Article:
And Dr. LeBenger responded thus: “I do think they’re going to strengthen MA [Medicare Advantage]; one of the issues is that in MA, you can control the network. And in direct contracting, even though they can attribute to you, it’s a little more difficult. And we were in NextGen even before that. And you know, there’s consolidation in the marketplace, and then there’s integration in the marketplace. And when you have a really powerful, integrated model, where there’s one chart, and you can manage the patient really well and follow that patient around gaps in care and transitions of care, you really can save a lot more. So the government—they’re going to direct contracting and would like to move to a more capitated process, to control things. On the private side, the claims adjudication is such that it’s going to be difficult to move towards a capitated product, though profession cap exists in certain markets in the country. But in the New York market, you have a lot of ASO or self-insured business, and you can’t really go onto cap on that, but you can still manage the patient well in shared savings-based contracts. Per what Nick and others were saying, you really have to manage the 10 percent of sickest patients while monitoring rising-risk patients. On the private side, I don’t think their systems are up to it. We did a pilot study over seven years ago with Horizon Blue Cross Blue Shield of New Jersey, and now we’re moving to a fully capitated program in their fully insured business; but in the ASO business, it’s still going to be a shared-savings product. But we’re moving to that in the near future.”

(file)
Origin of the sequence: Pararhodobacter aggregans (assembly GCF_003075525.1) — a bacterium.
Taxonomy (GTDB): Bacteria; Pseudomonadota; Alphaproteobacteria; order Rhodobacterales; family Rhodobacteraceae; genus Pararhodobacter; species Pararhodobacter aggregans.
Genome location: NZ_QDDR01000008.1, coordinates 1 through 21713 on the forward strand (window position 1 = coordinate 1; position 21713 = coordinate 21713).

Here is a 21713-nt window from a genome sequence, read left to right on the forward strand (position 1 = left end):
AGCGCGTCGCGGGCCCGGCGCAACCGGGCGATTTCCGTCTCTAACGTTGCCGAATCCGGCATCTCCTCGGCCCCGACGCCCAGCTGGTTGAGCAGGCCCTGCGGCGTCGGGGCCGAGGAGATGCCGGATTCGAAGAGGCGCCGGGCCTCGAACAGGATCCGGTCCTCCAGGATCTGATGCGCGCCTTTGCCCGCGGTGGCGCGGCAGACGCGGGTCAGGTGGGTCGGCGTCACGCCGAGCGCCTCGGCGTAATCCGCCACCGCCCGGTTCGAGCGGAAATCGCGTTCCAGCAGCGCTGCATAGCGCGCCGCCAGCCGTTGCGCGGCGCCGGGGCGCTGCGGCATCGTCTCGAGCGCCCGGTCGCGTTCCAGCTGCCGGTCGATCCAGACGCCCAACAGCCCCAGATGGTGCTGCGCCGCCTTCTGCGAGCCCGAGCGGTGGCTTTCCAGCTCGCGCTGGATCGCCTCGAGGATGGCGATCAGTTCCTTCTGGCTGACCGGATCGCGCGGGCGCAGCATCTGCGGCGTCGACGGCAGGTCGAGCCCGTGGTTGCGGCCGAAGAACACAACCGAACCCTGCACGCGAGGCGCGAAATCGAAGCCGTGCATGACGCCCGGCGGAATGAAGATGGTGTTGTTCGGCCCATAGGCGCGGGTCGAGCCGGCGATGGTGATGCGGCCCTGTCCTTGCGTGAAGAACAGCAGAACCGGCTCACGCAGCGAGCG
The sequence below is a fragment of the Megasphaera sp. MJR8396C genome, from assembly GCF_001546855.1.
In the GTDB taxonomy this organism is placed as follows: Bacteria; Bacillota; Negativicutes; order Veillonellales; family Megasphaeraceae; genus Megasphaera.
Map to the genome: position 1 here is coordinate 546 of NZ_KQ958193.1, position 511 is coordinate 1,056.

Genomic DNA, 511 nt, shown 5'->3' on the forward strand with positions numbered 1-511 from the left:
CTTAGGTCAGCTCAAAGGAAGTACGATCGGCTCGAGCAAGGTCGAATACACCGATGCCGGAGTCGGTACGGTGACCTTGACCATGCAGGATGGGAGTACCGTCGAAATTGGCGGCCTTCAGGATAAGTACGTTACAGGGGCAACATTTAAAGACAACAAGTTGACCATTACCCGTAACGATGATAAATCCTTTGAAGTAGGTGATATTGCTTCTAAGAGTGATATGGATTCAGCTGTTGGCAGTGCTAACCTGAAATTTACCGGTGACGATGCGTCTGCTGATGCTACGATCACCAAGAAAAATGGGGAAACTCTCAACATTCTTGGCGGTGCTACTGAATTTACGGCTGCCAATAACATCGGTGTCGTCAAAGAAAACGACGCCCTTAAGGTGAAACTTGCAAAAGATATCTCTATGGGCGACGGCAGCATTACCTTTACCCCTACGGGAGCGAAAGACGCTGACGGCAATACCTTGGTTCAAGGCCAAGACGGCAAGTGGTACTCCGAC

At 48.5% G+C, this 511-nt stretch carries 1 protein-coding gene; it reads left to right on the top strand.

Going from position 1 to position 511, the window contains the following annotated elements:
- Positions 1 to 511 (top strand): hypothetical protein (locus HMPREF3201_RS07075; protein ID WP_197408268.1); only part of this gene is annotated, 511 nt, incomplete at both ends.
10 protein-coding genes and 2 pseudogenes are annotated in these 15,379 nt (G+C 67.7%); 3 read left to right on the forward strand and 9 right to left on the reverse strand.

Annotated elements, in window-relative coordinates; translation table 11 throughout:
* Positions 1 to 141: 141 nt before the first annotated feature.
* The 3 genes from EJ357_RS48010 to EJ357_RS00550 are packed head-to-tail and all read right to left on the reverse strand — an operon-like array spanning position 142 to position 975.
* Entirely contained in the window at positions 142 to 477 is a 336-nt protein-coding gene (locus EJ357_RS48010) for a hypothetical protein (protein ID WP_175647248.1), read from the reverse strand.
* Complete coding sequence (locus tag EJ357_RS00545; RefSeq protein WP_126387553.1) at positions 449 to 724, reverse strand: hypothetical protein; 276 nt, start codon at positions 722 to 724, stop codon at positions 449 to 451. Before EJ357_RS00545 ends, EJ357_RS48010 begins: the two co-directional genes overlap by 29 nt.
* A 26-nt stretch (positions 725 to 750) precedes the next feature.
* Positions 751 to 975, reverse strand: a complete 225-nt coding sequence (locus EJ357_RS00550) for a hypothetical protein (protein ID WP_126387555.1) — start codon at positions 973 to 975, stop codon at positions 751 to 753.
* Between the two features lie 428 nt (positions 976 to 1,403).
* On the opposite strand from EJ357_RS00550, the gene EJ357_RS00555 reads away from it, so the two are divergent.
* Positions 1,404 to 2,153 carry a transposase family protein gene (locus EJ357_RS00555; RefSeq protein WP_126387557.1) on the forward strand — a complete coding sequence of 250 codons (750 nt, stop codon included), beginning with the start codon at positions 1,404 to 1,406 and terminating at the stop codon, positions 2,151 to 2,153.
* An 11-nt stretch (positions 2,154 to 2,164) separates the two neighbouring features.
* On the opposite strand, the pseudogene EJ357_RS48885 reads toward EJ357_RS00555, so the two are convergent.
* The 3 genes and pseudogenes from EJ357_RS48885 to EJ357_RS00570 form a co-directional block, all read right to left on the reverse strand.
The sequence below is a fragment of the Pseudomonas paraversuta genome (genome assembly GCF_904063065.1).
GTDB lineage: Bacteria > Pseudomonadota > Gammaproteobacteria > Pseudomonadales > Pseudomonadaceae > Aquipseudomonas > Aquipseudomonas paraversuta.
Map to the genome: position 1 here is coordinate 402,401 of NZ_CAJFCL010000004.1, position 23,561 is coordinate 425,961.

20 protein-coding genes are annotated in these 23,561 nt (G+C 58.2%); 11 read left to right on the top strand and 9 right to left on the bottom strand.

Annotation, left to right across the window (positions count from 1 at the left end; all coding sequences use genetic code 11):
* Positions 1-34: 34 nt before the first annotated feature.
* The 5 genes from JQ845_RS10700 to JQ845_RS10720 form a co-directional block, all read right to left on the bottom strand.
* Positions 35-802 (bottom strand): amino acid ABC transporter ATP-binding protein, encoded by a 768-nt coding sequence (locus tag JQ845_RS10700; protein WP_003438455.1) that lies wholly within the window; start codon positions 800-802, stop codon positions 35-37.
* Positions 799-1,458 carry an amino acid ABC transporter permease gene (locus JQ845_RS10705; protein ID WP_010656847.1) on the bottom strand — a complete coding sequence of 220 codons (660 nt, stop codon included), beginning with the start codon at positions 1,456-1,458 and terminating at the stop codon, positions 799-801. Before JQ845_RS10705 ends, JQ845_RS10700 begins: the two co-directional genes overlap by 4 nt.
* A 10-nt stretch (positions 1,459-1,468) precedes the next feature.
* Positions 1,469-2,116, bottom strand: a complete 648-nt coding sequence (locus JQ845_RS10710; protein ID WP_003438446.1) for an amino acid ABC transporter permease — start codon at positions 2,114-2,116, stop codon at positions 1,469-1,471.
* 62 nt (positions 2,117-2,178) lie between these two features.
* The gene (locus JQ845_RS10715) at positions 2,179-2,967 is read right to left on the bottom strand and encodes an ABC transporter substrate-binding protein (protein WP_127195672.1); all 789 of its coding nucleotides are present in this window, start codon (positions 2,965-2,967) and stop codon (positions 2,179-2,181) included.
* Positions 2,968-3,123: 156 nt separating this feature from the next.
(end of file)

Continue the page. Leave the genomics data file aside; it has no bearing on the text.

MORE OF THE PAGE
In other words, there are no quick, easy paths into a future in which all the financial incentives are easily aligned for the purchasers, payers, and providers of healthcare. Dr. Solomon, whose organization has been active in value-based contracting for a very long time, noted that “We’ve been involved in managed care for 35, 40 years. And just maybe a decade ago, 90 percent of our business was full-risk cap; we were at risk for managing the population for both cost and quality. And because healthcare costs were continuing to escalate in general, employers said, we want to shift the burden of costs onto employees, and started to go into these PPOs, and little by little, they increased the deductibles. And there’s this assumption that employees will manage their own care, because they have financial risk. And there’s a conflict that occurs between choice and quality. And the assumption for the employer, and Medicare shares the same fallacy—that people should go and see whoever they want, and can find the best doctor.”